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Theresa May headed for Brussels on Monday confident she was close to a Brexit deal, but returned to London with no agreement and facing crisis talks with the Northern Ireland unionists who keep her in power.
Some Conservative MPs, meanwhile, who have tolerated a series of concessions by the prime minister to Brussels during Brexit talks, were dismayed at what they saw as her mishandling of the sensitive situation in Northern Ireland.
Mrs May’s efforts to resolve Irish concerns about the north-south border may have satisfied Dublin, but they appeared to blindside Arlene Foster, the Democratic Unionist party leader, who in effect blocked the plan.
At the start of the day Tory officials privately insisted that Ms Foster was happy with a diplomatic fudge that recognised the need for some “regulatory alignment” between north and south. The UK government says such a guarantee would only be required in the event of a “no deal” Brexit.
“We have the same interests as the DUP,” said one Tory official. “You can take it as read we will have discussed this with them.” The DUP’s ten MPs prop up Mrs May’s minority government and are closely consulted on all government policy.
But alarm bells started ringing at lunchtime on Monday as details began to emerge of the diplomatic language being drafted to paper over differences between London and Dublin over the future of the border.
David Trimble, an architect of the Good Friday agreement and former leader of the Ulster Unionist party, said the deal taking shape in Brussels would lock Northern Ireland companies into EU regulations and harm their competitiveness.
Asked on the BBC’s World at One if he was shocked about reports that there would be “regulatory alignment” on both sides of the border in Ireland, he said: “I am. This is potentially very bad news for Northern Ireland, if it happens.”
Mrs May had by this point only just begun her lunch in Brussels with Jean-Claude Juncker, European Commission president, which was intended to put the finishing touches to a Brexit divorce deal ahead of next week’s EU summit.
But when Mrs May broke off from the lunch to telephone Ms Foster, it became clear that the DUP leader had either not been fully briefed about what Mrs May had in mind — or had been unable to take her party with her.
Gavin Williamson, the former government chief whip who negotiated the “supply and confidence” parliamentary deal with the DUP keeping Mrs May in power has now moved to the defence department, removing from the scene the unionists’ main point man on the Tory side.
One Eurosceptic Conservative MP described the day’s events as “quite inexplicable”, “bloody amateur” and “embarrassing”. “Possibly the most worrying thing about today is the lack of political savvy,” he said. “You’re seeing the limitations of Theresa May.”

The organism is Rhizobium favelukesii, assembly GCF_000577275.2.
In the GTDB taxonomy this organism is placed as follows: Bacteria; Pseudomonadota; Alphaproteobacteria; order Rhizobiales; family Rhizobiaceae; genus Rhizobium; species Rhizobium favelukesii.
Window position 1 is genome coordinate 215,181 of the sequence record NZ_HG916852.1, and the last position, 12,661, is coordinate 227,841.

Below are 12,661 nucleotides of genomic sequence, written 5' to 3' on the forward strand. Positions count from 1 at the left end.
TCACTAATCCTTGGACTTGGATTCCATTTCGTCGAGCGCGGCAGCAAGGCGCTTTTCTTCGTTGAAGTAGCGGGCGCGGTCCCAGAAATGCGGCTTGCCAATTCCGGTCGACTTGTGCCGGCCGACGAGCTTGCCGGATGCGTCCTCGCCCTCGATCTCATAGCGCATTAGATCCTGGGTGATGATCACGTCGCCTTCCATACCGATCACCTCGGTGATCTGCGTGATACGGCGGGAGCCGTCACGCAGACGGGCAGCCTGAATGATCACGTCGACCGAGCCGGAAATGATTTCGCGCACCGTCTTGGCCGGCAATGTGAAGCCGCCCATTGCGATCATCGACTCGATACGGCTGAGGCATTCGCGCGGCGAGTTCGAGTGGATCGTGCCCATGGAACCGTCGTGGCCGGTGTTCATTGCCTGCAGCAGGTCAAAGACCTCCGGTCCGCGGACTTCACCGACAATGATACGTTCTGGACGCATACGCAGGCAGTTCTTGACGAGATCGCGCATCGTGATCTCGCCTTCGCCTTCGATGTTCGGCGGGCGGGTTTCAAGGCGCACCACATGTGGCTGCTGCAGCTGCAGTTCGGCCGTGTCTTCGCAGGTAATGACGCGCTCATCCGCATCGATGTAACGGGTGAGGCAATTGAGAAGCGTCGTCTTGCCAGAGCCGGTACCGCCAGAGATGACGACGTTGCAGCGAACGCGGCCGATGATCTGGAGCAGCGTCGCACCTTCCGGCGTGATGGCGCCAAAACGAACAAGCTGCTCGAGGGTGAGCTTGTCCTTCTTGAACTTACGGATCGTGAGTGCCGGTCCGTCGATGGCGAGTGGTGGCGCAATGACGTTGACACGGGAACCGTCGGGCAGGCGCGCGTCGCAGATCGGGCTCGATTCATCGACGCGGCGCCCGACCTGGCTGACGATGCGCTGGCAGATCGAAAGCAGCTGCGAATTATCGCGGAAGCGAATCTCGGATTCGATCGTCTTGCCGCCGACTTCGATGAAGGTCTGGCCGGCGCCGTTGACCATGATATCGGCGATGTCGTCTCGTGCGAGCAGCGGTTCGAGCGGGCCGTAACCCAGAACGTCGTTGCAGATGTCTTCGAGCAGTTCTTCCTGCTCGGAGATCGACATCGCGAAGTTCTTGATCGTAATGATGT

The MP said he did not think the likes of foreign secretary Boris Johnson or environment secretary Michael Gove stepped into the debate. “I don’t think Boris or Michael had time to intervene. It all happened so quickly,” he said.
Anna Soubry, former business minister, questioned the lack of consultation by Mrs May: “The peculiarity seems that Arlene Foster was only involved towards the end of things.”
Mrs May’s aides refused to comment on what was said during the phone call but did not deny that Ms Foster had in effect blocked the agreement on the north-south border. However, both leaders are now playing for high stakes.
The prime minister needs a Brexit deal at the summit on December 14-15 to reassure her party and business that she is leading the country towards a smooth exit, including a transition deal.
In spite of the setback in Brussels, most Tory Eurosceptics remain notably supportive of Mrs May, accepting that a series of compromises will be needed to deliver a Brexit which is not economically ruinous, and the mood in Number 10 remains optimistic.
Gavin Barwell, Mrs May’s chief of staff, briefed Tory MPs in the House of Commons on the unexpected breakdown in negotiations, reassuring them that the government was not proposing to treat Northern Ireland differently to the rest of the UK.
One Tory MP said the atmosphere in the room was remarkably calm: “I went hoping to watch a punch-up and there was no punch-up.”
Mrs Foster knows that if she withdraws her support from the Conservative government, she would precipitate an election that could be won by a Labour party headed by Jeremy Corbyn, seen by the DUP as a former sympathiser of the IRA republican terror group.
Also, the DUP recognises that the worst Brexit deal for Northern Ireland would be a “no deal” departure, that would make more likely the imposition of a “hard border” with customs and other controls at the Irish border — which will become an EU external frontier.
Mrs May therefore insisted she was “confident” that a form of language can be found before the end of the week to bridge what appears to be a big gap between the DUP and Dublin.